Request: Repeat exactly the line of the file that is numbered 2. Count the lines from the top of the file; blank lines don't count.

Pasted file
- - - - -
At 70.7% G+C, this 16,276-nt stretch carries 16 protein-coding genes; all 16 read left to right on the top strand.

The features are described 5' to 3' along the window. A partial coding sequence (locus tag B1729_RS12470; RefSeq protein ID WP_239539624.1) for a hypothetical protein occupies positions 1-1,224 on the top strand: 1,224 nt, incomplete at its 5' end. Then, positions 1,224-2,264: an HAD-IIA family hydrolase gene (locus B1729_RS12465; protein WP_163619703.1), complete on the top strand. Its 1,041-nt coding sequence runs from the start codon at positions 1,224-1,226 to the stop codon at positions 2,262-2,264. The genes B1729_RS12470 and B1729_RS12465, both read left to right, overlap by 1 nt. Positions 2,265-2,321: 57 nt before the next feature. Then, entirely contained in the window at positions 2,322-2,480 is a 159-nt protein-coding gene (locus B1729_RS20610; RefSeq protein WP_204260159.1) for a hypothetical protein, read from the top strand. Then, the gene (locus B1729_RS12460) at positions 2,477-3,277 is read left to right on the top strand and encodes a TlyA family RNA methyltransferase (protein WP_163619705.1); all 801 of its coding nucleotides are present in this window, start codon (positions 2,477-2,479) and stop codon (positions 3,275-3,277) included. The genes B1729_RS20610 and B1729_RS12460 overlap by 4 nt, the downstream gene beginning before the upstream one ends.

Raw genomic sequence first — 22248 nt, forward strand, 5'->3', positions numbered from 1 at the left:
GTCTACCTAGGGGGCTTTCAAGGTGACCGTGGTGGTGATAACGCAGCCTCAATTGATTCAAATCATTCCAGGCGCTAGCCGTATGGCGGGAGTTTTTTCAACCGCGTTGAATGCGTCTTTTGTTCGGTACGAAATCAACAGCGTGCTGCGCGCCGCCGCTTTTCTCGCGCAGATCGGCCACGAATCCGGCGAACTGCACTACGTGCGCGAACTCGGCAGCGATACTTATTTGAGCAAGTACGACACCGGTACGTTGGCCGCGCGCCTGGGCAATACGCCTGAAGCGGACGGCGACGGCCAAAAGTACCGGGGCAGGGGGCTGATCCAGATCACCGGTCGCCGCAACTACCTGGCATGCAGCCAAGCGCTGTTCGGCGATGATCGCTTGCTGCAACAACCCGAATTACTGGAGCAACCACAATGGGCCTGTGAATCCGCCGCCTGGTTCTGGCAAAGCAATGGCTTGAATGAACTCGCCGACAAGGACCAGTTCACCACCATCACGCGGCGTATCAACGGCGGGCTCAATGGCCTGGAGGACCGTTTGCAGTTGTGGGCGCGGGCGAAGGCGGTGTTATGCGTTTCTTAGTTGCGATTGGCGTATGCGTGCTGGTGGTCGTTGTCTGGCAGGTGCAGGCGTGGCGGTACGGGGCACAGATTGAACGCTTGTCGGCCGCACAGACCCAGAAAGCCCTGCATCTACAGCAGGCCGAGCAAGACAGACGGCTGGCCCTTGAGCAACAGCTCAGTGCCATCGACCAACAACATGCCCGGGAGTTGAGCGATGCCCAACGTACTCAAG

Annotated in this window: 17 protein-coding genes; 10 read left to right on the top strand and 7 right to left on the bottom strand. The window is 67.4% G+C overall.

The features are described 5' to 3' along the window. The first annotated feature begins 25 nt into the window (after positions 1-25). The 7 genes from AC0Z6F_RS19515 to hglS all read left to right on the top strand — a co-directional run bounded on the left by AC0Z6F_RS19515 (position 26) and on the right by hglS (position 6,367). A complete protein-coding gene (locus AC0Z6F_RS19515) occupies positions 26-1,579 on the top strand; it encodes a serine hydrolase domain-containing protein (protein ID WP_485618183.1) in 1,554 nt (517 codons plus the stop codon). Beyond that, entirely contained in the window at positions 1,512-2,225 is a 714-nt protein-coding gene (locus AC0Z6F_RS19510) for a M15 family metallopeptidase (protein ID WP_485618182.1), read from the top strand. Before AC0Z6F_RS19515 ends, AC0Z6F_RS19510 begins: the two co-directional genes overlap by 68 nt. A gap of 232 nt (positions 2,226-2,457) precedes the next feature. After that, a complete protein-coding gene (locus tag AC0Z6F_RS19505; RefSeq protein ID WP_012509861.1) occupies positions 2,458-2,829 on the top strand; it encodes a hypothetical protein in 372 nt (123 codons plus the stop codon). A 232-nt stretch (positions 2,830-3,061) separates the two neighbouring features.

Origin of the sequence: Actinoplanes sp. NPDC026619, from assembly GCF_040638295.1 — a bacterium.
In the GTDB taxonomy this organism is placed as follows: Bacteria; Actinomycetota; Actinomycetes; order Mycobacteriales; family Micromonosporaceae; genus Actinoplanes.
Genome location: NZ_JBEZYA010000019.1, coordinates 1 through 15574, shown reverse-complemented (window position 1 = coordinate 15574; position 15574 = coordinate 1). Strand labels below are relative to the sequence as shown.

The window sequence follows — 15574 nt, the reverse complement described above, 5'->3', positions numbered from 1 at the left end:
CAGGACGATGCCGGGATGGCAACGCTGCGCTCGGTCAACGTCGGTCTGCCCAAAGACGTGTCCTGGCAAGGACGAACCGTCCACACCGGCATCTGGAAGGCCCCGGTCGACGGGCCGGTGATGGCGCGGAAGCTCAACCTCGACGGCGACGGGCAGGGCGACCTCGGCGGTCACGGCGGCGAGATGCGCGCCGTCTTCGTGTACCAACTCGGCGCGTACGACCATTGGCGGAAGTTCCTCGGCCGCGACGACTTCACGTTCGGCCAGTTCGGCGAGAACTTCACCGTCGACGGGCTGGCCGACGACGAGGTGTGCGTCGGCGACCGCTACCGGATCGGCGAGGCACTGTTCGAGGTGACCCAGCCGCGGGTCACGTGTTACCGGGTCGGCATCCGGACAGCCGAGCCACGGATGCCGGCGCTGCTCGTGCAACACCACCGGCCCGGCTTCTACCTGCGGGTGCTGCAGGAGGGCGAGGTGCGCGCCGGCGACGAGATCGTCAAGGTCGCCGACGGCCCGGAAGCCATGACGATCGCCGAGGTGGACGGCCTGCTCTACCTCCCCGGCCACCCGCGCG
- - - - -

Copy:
The features are described 5' to 3' along the window. A partial coding sequence (locus tag B1729_RS12470; RefSeq protein ID WP_239539624.1) for a hypothetical protein occupies positions 1-1,224 on the top strand: 1,224 nt, incomplete at its 5' end. Then, positions 1,224-2,264: an HAD-IIA family hydrolase gene (locus B1729_RS12465; protein WP_163619703.1), complete on the top strand. Its 1,041-nt coding sequence runs from the start codon at positions 1,224-1,226 to the stop codon at positions 2,262-2,264. The genes B1729_RS12470 and B1729_RS12465, both read left to right, overlap by 1 nt. Positions 2,265-2,321: 57 nt before the next feature. Then, entirely contained in the window at positions 2,322-2,480 is a 159-nt protein-coding gene (locus B1729_RS20610; RefSeq protein WP_204260159.1) for a hypothetical protein, read from the top strand. Then, the gene (locus B1729_RS12460) at positions 2,477-3,277 is read left to right on the top strand and encodes a TlyA family RNA methyltransferase (protein WP_163619705.1); all 801 of its coding nucleotides are present in this window, start codon (positions 2,477-2,479) and stop codon (positions 3,275-3,277) included. The genes B1729_RS20610 and B1729_RS12460 overlap by 4 nt, the downstream gene beginning before the upstream one ends.